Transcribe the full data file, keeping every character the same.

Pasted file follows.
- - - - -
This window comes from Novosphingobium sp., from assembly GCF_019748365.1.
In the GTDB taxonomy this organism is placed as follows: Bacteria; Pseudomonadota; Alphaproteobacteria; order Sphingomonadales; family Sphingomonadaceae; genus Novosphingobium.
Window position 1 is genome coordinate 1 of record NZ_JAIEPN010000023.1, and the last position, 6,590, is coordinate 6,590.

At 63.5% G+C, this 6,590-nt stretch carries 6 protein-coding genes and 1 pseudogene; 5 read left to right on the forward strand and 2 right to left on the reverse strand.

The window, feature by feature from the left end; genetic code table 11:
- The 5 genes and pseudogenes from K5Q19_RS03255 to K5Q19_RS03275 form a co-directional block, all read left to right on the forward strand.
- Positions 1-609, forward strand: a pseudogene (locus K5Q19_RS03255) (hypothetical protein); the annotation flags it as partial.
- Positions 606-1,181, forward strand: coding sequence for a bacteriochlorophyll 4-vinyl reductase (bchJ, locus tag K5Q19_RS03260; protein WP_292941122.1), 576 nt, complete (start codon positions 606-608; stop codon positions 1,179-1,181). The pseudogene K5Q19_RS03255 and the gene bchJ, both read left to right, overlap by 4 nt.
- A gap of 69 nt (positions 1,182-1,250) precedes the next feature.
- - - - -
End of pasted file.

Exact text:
This window comes from Novosphingobium sp., from assembly GCF_019748365.1.
In the GTDB taxonomy this organism is placed as follows: Bacteria; Pseudomonadota; Alphaproteobacteria; order Sphingomonadales; family Sphingomonadaceae; genus Novosphingobium.
Window position 1 is genome coordinate 1 of record NZ_JAIEPN010000023.1, and the last position, 6,590, is coordinate 6,590.

At 63.5% G+C, this 6,590-nt stretch carries 6 protein-coding genes and 1 pseudogene; 5 read left to right on the forward strand and 2 right to left on the reverse strand.

The window, feature by feature from the left end; genetic code table 11:
- The 5 genes and pseudogenes from K5Q19_RS03255 to K5Q19_RS03275 form a co-directional block, all read left to right on the forward strand.
- Positions 1-609, forward strand: a pseudogene (locus K5Q19_RS03255) (hypothetical protein); the annotation flags it as partial.
- Positions 606-1,181, forward strand: coding sequence for a bacteriochlorophyll 4-vinyl reductase (bchJ, locus tag K5Q19_RS03260; protein WP_292941122.1), 576 nt, complete (start codon positions 606-608; stop codon positions 1,179-1,181). The pseudogene K5Q19_RS03255 and the gene bchJ, both read left to right, overlap by 4 nt.
- A gap of 69 nt (positions 1,182-1,250) precedes the next feature.